Finding God in the movies

What does a good movie mean to you? For me, it’s something that I can relax and enjoy, taking me away from my everyday challenges, and simply fun. It’s okay if it challenges me a bit, causing me to think, just as long as it’s not hitting me over the head with a message. To my surprise after watching Disney’s live action movie, Jungle Cruise, the thoughts that came to mind were about Jesus!

Perhaps it’s because I watched it just a few weeks after Easter, but when the main character insisted on sacrificing himself for the benefit of the others, it seemed to take on a Christological perspective. It’s not the first movie that I’ve seen that concurs; the Harry Potter saga springs to mind quickly, although I’m sure there are plenty more in the cobwebs of my brain and many more that I have not watched. It’s almost like there is some sort of subconscious need to have these types of stories end with some sort of resurrection of the sacrificed character. I wonder if these stories are the result of 2,000 of Christianity? Have the Passion, Death, and Resurrection been so ingrained in humanity, that it can’t help but to be reflected in the entertainment of the day? Or is it that the peace that the resurrected Jesus brings makes this type of story ending so perfect? 

I must confess there was a part of me that was disappointed when the character was brought back to life. It seemed rather contrived without much creativity: the two main characters argue and in the process fall in love so when the man dies and is restored to life, the two go on to live happily ever after. It was a “nice” finish to the movie and for a relatively family-friendly film, it makes sense for the events to happen as they did. Maybe this ending was best because it has a strong comedy component that it couldn’t have any other ending. 

With all this pondering, it brings to mind a summary of the 17th century philosopher, Blaise Pascal, who referred to humanity as having a “God-sized hole” in their heart that only God could fill. Perhaps this is why resurrection endings are so attractive to writers. In their quest to tell a story, they end up showing a spiritual need for God. It almost seems that the more fanciful, more over-the-top and unbelievable the scenario, the more it makes sense. Is it because, deep down, the truth of Christ’s resurrection fills that longing for God, so that when we encounter it in a comedic movie, it does make us feel like there is a happy ending to life? Or is it because I am a Catholic Christian who is pursuing a closer relationship with the Triune God, that I can see these parallels and these endings do bring me peace because they remind me of Jesus’ resurrection? After all, Jesus did say, “… seek and you will find…” (Matt 7:7)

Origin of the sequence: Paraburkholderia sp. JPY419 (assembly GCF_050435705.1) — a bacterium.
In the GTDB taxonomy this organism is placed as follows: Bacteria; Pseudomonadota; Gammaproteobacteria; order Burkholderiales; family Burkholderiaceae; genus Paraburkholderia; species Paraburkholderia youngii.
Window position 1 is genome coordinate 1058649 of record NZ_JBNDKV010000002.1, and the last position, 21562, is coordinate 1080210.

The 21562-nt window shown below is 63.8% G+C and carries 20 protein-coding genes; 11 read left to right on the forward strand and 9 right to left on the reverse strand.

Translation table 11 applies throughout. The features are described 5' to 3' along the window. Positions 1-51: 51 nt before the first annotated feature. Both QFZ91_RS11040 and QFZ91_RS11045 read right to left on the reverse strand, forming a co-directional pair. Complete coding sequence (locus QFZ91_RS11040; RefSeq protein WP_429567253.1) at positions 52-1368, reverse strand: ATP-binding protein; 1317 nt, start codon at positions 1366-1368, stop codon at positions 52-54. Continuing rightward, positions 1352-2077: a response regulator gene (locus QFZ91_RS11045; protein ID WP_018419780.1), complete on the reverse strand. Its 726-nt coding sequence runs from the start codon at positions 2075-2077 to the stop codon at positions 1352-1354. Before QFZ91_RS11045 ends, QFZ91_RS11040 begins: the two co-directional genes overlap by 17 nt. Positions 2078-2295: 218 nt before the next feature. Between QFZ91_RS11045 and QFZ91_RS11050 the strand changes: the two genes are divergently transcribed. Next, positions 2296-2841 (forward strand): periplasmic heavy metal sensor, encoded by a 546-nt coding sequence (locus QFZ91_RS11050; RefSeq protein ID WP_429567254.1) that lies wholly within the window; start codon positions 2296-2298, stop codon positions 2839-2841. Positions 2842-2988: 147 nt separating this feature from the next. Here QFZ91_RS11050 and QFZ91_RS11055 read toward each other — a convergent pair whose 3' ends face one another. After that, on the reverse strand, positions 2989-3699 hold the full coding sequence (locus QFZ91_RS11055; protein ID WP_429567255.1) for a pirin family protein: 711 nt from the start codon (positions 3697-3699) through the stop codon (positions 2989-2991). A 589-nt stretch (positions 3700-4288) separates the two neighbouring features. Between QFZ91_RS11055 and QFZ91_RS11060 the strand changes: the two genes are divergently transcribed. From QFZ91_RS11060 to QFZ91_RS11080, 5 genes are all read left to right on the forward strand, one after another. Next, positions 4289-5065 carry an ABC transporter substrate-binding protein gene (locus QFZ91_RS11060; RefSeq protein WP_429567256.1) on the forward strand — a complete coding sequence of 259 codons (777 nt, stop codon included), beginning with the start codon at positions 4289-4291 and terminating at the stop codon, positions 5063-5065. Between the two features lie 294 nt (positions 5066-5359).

God never ceases to amaze me in all the different places He can be found. In nature, in art and entertainment, and even in other people, God shows His love in so many diverse and unexpected ways. We can always find God in Church, but let’s not leave Him there; let’s bring Him with us in all we do every day of the week. 

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